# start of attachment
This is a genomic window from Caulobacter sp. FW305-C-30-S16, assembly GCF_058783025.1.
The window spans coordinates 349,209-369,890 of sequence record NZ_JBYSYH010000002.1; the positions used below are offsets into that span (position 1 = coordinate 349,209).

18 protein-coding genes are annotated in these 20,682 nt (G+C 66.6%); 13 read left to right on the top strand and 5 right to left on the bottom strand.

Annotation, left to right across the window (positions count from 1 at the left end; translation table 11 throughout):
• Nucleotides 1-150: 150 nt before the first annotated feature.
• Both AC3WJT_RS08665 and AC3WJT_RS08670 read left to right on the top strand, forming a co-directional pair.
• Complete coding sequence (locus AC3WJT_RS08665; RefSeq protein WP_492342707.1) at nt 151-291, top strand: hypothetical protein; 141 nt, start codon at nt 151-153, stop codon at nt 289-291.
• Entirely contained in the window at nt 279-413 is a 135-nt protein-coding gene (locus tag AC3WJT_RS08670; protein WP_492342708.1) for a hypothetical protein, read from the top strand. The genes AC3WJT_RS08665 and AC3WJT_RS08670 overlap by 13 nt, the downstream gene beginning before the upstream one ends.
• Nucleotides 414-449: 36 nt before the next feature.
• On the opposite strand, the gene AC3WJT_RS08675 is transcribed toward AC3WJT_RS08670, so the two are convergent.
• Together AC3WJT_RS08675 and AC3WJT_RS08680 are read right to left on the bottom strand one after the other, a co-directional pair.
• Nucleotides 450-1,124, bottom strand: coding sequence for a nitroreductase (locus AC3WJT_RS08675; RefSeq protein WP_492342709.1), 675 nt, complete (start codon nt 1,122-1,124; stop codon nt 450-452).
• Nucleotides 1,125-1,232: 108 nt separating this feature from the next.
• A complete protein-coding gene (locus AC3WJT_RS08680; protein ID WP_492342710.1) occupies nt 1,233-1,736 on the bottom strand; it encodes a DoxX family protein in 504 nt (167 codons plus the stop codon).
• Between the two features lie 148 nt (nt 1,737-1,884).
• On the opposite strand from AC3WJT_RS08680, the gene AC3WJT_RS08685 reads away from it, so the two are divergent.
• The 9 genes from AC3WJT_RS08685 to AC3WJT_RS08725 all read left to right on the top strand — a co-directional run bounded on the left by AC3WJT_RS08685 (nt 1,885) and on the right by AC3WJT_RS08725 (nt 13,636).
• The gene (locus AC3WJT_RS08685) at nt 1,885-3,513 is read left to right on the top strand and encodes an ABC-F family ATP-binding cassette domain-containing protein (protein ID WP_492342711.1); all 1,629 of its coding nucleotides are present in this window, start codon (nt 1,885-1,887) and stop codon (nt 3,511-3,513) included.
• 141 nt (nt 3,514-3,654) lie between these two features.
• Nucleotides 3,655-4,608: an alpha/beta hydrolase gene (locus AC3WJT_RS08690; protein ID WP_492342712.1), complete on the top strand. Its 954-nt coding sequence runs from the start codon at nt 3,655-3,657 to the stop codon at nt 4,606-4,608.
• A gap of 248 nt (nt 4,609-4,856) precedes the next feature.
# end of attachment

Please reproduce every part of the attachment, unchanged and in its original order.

This is a genomic window from Caulobacter sp. FW305-C-30-S16, assembly GCF_058783025.1.
The window spans coordinates 349,209-369,890 of sequence record NZ_JBYSYH010000002.1; the positions used below are offsets into that span (position 1 = coordinate 349,209).

18 protein-coding genes are annotated in these 20,682 nt (G+C 66.6%); 13 read left to right on the top strand and 5 right to left on the bottom strand.

Annotation, left to right across the window (positions count from 1 at the left end; translation table 11 throughout):
• Nucleotides 1-150: 150 nt before the first annotated feature.
• Both AC3WJT_RS08665 and AC3WJT_RS08670 read left to right on the top strand, forming a co-directional pair.
• Complete coding sequence (locus AC3WJT_RS08665; RefSeq protein WP_492342707.1) at nt 151-291, top strand: hypothetical protein; 141 nt, start codon at nt 151-153, stop codon at nt 289-291.
• Entirely contained in the window at nt 279-413 is a 135-nt protein-coding gene (locus tag AC3WJT_RS08670; protein WP_492342708.1) for a hypothetical protein, read from the top strand. The genes AC3WJT_RS08665 and AC3WJT_RS08670 overlap by 13 nt, the downstream gene beginning before the upstream one ends.
• Nucleotides 414-449: 36 nt before the next feature.
• On the opposite strand, the gene AC3WJT_RS08675 is transcribed toward AC3WJT_RS08670, so the two are convergent.
• Together AC3WJT_RS08675 and AC3WJT_RS08680 are read right to left on the bottom strand one after the other, a co-directional pair.
• Nucleotides 450-1,124, bottom strand: coding sequence for a nitroreductase (locus AC3WJT_RS08675; RefSeq protein WP_492342709.1), 675 nt, complete (start codon nt 1,122-1,124; stop codon nt 450-452).
• Nucleotides 1,125-1,232: 108 nt separating this feature from the next.
• A complete protein-coding gene (locus AC3WJT_RS08680; protein ID WP_492342710.1) occupies nt 1,233-1,736 on the bottom strand; it encodes a DoxX family protein in 504 nt (167 codons plus the stop codon).
• Between the two features lie 148 nt (nt 1,737-1,884).
• On the opposite strand from AC3WJT_RS08680, the gene AC3WJT_RS08685 reads away from it, so the two are divergent.
• The 9 genes from AC3WJT_RS08685 to AC3WJT_RS08725 all read left to right on the top strand — a co-directional run bounded on the left by AC3WJT_RS08685 (nt 1,885) and on the right by AC3WJT_RS08725 (nt 13,636).
• The gene (locus AC3WJT_RS08685) at nt 1,885-3,513 is read left to right on the top strand and encodes an ABC-F family ATP-binding cassette domain-containing protein (protein ID WP_492342711.1); all 1,629 of its coding nucleotides are present in this window, start codon (nt 1,885-1,887) and stop codon (nt 3,511-3,513) included.
• 141 nt (nt 3,514-3,654) lie between these two features.
• Nucleotides 3,655-4,608: an alpha/beta hydrolase gene (locus AC3WJT_RS08690; protein ID WP_492342712.1), complete on the top strand. Its 954-nt coding sequence runs from the start codon at nt 3,655-3,657 to the stop codon at nt 4,606-4,608.
• A gap of 248 nt (nt 4,609-4,856) precedes the next feature.